EXCEPTIONS DO NOT always prove the rule, for Christopher Hope's A Separate Development is quite singular in its attempt to deal humorously with contemporary South Africa. South Africa's political system and troubles have long been the concern of the country's best writers, and Hope is following a very well-worn path. But he has written a book that despite the gravity of its concerns is very funny.
Though comedy in the classic sense has always been regarded as close to tragedy, writers on South Africa for understandable reasons have felt humor to be out of place. But humor not only intensifies the tragic aspects but also adds credibility to the characters -- they sound more like ourselves.
The hero of Hope's book, Harry Moto, is arrested for contravening the Immorality Act. He buys time from the policeman in charge, who sees South Africa's problems in sweeping philosophical terms, by promising to write an explanation of his own separate development. The policeman is expecting another Cry, the Beloved Country, but in describing Moto's journey from a member of the graduating class in the white St. Bonaventure school to a bus boy at a drive-in restaurant, Hope neatly turns most of South Africa's shibboleths on their heads. A black friend teaches Harry the art of cringing, the act of assumed humility that always appeases the whites. Harry has no objection to cringing, he just wants to attain "the invisibility I'd so envied in the cleaners at St. Bonaventures," to become "in short, quite simply, 'the boy'".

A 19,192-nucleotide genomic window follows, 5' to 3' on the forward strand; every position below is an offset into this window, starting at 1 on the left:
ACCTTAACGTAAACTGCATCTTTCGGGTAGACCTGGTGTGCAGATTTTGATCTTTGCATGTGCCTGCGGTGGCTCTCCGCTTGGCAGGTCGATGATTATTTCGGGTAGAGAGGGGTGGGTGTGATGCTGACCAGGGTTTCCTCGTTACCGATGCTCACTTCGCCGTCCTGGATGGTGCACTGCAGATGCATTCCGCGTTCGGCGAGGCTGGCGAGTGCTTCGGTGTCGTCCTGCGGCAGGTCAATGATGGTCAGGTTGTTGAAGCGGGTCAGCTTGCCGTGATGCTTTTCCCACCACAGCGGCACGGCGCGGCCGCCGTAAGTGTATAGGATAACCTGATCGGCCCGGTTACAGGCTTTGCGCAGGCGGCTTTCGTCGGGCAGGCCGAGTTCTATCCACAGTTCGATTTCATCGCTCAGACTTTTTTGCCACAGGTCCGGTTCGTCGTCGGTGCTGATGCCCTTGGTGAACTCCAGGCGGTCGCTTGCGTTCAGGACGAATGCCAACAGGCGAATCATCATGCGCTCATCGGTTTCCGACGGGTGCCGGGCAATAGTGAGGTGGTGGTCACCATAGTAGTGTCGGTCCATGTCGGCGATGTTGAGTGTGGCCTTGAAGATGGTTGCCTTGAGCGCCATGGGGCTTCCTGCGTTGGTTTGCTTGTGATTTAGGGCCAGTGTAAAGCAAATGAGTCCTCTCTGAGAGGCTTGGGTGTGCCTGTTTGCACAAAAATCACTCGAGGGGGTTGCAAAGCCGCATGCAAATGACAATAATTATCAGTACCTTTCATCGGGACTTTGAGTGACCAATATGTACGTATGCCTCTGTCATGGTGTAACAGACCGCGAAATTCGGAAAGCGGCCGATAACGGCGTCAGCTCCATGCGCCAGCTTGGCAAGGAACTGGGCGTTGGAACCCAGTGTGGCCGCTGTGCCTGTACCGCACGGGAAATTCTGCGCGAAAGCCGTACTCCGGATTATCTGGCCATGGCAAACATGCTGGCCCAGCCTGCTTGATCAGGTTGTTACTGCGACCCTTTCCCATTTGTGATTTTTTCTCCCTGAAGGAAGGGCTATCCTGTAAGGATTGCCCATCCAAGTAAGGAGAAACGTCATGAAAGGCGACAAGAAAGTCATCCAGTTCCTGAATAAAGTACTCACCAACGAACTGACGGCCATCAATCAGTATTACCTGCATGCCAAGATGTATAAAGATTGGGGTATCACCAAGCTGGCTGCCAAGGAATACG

Hope has an ear for the way people really talk, and though his characters are never idealized, his sense of humor emphasizes the absurdity of many of South Africa's laws and conventions. It is an indictment no less telling than those novels that are relentlessly grim, books that appear to edit their characters' speech and thinking so that they seem to resemble candidates for canonization rather than the actual participants in a real drama.